One of the most challenging clinical situations often encountered in practice is trying to mask a “dark prep” (Fig. 1). It must be noted that bleaching the tooth internally can significantly help change the prep color and make the restoration more typical. However, oftentimes this is not an option and we must restore the tooth as is.

Figure 1
Figure 1

Traditionally, this was accomplished by using either a metal ceramic restoration to mask the dark prep or a high strength opaque all-ceramic restoration (Figs. 2A, 2B). The difficulty with both options is that if at try-in the restoration doesn’t match, you only have one option to improve it – and that is to “stain” the restoration.

Figure 2A
Figure 2A
Figure 2B
Figure 2B

However, if the restoration is already too low in value (too dark), staining is not an option, since it will only drop the value further. So, in these situations, if the restoration doesn’t match, the restoration must be remade. I’m not a big fan of having to remake restorations due to potential for increased lab costs and lost revenue from the additional appointments.

This article will describe the technique we have employed in practice that has been quite successful in masking dark preps. In fact, since I have started doing this, I haven’t had to send a single restoration back to the lab for a remake.

When masking dark preps, what is needed are additional options other than external staining or complete remake when the restoration does not match. The method I use to increase the predictably of the outcome is having the full coverage restoration made in two separate pieces: a coping to mask the dark prep and a veneer that sits on top of the coping (Fig. 3).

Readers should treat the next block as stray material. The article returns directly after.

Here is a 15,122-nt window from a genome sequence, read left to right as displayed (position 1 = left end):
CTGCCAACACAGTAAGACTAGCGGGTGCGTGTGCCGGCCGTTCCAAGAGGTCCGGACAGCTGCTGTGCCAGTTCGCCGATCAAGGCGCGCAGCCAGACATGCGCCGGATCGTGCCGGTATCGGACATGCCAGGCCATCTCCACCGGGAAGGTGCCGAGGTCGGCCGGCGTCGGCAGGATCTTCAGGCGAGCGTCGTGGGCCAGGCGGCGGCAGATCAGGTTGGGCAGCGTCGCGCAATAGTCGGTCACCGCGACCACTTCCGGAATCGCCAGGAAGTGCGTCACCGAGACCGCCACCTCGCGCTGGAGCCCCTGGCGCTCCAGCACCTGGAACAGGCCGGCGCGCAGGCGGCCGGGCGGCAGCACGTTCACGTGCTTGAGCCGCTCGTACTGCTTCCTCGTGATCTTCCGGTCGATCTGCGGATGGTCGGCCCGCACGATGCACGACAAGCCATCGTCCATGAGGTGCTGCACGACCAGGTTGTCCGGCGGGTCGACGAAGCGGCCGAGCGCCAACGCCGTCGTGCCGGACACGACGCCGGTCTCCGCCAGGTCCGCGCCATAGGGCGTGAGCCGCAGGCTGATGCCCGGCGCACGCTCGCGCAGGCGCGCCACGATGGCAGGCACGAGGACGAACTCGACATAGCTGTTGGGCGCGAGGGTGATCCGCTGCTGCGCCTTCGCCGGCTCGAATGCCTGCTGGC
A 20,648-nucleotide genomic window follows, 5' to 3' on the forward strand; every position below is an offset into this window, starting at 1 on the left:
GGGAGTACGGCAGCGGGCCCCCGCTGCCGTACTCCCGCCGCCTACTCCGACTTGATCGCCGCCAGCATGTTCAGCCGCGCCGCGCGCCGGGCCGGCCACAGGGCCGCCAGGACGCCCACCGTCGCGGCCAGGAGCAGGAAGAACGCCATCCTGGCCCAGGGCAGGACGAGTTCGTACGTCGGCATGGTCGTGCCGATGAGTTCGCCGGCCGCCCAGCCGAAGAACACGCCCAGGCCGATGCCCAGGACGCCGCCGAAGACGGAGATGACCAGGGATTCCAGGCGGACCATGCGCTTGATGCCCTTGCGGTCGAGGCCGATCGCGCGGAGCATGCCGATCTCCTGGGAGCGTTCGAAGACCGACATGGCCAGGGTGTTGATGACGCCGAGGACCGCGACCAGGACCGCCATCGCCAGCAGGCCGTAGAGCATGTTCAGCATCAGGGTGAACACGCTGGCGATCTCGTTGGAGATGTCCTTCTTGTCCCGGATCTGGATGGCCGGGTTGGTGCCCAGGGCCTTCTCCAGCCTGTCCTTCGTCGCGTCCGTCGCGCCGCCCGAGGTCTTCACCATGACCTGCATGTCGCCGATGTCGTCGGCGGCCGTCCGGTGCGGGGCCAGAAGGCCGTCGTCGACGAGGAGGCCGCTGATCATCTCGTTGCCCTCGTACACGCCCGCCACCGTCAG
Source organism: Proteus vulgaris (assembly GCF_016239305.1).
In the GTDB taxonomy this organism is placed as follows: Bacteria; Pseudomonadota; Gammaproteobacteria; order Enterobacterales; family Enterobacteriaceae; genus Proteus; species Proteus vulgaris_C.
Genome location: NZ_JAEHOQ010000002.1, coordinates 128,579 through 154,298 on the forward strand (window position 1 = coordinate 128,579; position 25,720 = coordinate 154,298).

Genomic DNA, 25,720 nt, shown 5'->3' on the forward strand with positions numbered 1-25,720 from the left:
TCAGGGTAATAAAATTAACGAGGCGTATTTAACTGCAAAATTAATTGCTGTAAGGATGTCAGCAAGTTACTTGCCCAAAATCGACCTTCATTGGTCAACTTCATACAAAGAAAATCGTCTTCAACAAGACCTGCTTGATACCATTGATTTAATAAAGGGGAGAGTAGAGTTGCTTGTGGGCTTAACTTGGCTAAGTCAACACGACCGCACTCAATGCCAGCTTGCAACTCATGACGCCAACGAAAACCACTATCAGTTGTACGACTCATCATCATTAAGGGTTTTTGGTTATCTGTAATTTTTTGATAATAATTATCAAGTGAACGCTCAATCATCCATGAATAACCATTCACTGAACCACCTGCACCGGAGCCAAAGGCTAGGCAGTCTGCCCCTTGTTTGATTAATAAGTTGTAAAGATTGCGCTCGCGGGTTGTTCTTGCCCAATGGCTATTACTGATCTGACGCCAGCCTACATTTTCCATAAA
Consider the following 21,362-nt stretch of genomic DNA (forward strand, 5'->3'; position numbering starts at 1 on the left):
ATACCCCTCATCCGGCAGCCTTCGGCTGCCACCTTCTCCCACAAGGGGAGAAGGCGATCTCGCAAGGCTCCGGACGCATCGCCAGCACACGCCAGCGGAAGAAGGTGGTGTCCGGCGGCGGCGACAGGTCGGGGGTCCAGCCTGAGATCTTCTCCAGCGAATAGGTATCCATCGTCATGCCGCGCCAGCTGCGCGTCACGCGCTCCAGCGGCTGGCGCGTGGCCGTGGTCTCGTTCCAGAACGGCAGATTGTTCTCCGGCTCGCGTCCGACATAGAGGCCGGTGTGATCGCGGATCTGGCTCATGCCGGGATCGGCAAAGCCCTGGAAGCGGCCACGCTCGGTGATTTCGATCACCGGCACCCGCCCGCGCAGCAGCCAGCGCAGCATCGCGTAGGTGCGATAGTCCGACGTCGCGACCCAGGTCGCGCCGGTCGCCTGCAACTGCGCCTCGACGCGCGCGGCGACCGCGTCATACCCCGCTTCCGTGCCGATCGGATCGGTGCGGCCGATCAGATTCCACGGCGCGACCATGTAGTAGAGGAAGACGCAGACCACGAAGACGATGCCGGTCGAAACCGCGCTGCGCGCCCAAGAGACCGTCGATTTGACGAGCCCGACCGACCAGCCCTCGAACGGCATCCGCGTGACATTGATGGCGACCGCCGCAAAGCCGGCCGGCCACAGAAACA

Figure 3
Figure 3

My technician and I feel most comfortable using lithium disilicate (IPS e.max) in these situations due to the multiple options available for value and opacity, as well as the ability to achieve a predictable bond to the intaglio surface.

Additional options that can be utilized to improve the esthetics when making the restoration in two pieces include:

  • Change the color or opacity of the try-in paste/resin cement
  • Stain the external of the coping
  • Stain the external of the veneer restoration

At the seating appointment, the opaque copings are tried in first to verify the fit and masking ability (Fig. 4). The veneer restorations are tried in next with water (or a translucent try-in paste) to evaluate color and value (Fig. 5).

Figure 4
Figure 4
Figure 5
Figure 5

If the restorations do not match, I try altering the try-in past first, since that is the easiest. If that option doesn’t solve the issue, then I either stain the coping or stain the veneer. Once the desired esthetic results have been achieved, the two pieces of the restoration (coping and veneer) can be bonded together outside the mouth by etching with HFL acid, silane, adhesive and resin cement (Fig. 6).

Figure 6
Figure 6

The definitive restorations can then be taken to the mouth and bonded in place, blending nicely with the adjacent natural teeth, despite the dark substrate (Figs. 7A, 7B).

Figure 7A
Figure 7A
Figure 7B
Figure 7B

As with any new technique, please consult with your lab technician prior to initiating clinical treatment with these types of situations.

Dr. Greggory Kinzer, D.D.S., M.S.D., is a member of Spear Resident Faculty.


Comments

Commenter's Profile Image Sarah P.
May 10th, 2019
Thank you Dr. Kinzer for posting this article. It is very relevant and very helpful. I have a few questions for you on this topic: How do you pick the shade of the coping? What is your cement of choice for these cases? Thank you in advace.